Inspiring clients by building their trust as a communications coach and counselor by working to clarify their messages.
Marsha served as a public and media relations leader for Greater Twin Cities United Way for more than a decade.
As a former broadcast journalist, she understands the rapidly-changing news media environment and the critical component of quality storytelling.
Photo by Sarah Swanson Photography
Marsha’s multi-faceted communications career includes serving as adjunct faculty at the Hubbard School of Journalism and Mass Communication (HSJMC) - University of Minnesota; 2020 J-term adjunct faculty at the University of St. Thomas - Opus College of Business; appointed as a Fall 2019 HSJMC Diversity and Inclusion Fellow; held several positions in television news; moderator/producer of a weekly public affairs program; corporate television; voice-over work; and as an associate professor at Springfield Technical Community College (STCC).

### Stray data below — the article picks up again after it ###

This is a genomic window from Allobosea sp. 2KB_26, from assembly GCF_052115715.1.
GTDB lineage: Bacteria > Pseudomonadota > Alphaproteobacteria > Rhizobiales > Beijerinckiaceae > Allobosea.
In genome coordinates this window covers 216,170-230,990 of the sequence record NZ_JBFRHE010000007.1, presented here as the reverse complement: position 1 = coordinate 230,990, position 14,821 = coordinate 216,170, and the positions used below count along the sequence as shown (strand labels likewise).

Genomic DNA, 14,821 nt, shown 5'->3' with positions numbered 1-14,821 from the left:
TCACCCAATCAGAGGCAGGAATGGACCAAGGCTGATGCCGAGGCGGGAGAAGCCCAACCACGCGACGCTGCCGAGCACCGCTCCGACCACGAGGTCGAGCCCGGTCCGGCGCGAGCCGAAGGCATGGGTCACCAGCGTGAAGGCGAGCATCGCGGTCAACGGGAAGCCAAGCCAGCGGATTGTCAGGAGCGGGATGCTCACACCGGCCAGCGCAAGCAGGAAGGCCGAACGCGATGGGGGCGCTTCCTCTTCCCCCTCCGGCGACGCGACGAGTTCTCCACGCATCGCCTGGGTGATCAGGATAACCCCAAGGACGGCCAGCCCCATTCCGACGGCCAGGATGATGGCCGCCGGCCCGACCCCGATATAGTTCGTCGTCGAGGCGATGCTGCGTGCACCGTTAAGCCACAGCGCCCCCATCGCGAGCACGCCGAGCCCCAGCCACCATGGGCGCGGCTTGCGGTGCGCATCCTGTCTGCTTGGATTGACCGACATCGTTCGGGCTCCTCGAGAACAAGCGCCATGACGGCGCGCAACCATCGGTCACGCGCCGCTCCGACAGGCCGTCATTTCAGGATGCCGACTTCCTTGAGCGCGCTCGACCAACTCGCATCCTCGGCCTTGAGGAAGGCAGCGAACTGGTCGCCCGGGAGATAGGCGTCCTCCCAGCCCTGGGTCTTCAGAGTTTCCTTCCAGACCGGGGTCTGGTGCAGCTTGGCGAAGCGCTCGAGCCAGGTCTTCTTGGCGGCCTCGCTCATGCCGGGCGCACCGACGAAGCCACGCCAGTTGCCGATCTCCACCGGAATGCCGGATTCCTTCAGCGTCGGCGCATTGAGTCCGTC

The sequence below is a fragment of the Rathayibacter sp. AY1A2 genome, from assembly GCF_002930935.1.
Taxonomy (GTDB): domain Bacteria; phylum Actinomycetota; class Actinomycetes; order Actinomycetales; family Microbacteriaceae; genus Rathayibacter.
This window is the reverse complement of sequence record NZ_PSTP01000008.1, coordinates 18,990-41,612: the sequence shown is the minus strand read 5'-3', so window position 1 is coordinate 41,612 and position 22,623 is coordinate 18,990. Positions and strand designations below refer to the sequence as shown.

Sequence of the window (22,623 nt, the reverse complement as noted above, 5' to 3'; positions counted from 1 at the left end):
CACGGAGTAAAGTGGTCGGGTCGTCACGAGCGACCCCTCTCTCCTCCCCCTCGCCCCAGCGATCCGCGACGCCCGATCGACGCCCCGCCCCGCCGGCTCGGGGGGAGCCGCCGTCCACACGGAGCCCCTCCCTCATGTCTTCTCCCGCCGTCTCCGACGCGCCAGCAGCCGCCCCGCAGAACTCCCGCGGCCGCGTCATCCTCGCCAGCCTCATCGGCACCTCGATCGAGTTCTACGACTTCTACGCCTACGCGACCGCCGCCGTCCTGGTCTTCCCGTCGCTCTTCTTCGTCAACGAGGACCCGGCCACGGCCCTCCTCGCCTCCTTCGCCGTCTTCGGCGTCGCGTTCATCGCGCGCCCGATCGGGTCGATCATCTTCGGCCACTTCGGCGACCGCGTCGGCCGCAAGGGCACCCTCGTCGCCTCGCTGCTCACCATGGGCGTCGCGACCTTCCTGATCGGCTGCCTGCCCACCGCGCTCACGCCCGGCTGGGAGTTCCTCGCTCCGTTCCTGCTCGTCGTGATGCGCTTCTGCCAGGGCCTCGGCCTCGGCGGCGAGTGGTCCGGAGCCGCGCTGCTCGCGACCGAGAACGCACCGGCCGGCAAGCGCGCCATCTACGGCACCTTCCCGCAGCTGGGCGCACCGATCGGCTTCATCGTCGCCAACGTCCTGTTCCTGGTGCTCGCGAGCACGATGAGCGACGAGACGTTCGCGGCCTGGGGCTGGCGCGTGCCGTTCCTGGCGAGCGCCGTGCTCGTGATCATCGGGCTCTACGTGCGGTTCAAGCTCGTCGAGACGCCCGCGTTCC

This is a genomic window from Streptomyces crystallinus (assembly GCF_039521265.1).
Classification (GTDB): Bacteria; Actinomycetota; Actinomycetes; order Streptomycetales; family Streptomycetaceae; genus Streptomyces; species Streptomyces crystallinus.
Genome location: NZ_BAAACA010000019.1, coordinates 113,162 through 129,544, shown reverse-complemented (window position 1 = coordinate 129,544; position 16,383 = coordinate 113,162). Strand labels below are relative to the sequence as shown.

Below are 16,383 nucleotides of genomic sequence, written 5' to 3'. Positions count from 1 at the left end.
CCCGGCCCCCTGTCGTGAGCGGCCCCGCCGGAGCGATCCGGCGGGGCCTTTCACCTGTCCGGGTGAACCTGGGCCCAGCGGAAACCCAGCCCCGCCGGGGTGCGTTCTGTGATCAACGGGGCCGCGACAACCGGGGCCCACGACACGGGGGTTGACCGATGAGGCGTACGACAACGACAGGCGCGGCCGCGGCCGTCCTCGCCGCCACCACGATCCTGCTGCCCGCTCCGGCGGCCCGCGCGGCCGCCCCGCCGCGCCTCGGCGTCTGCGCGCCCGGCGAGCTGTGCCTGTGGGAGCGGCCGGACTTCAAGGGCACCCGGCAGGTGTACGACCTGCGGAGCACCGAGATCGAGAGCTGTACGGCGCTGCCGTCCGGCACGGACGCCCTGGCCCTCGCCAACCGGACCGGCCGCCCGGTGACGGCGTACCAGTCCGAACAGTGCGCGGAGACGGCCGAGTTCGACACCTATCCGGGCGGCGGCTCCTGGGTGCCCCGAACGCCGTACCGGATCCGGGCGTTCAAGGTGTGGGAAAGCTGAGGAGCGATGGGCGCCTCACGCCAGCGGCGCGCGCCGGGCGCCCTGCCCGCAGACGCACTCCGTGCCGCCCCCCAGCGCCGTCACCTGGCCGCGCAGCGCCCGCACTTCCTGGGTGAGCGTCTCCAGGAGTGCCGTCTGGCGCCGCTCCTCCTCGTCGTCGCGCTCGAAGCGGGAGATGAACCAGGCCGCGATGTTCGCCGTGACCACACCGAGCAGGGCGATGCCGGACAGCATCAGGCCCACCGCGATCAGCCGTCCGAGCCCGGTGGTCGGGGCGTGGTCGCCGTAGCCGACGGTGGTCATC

Marsha spearheaded several large-scale public relations efforts – most notably the NFL-Sanctioned Super Bowl LVII Gospel Celebration which broadcast on BET; Minnesota Hunger Initiative’s annual Thanksgiving Day Walk to End Hunger; provided crisis communication expertise – including the aftermath of the 35W Bridge collapse and the north Minneapolis Tornado. She conducts media interview coaching for executives.
Marsha also moderated the live-streamed town halls for the two final 2018 Minnesota gubernatorial candidates.
Marsha believes in high standards for the community and is committed with board service that include Prepare + Prosper, the Leadership Advisory Council of the Greater Twin Cities Youth Symphonies (GTCYS), Chaplain of Alpha Kappa Alpha Sorority, Inc., Delta Phi Omega Chapter, and served two terms on the Ripley Memorial Fund/Women's Foundation of Minnesota.
Her professional affiliations include:
Marsha earned a Bachelor of Science Degree from Northeastern University in Boston, Mass.; attended Hartford Seminary in Hartford, Conn. and United Theological Seminary (formerly located in New Brighton, Minn).
She is an ordained minister, serving in leadership capacities at her church.
In the waning hours of the long Memorial Day weekend, a south Minneapolis street that had been filled with warmth and sunshine, morphed into horrifying darkness in less than 10 minutes.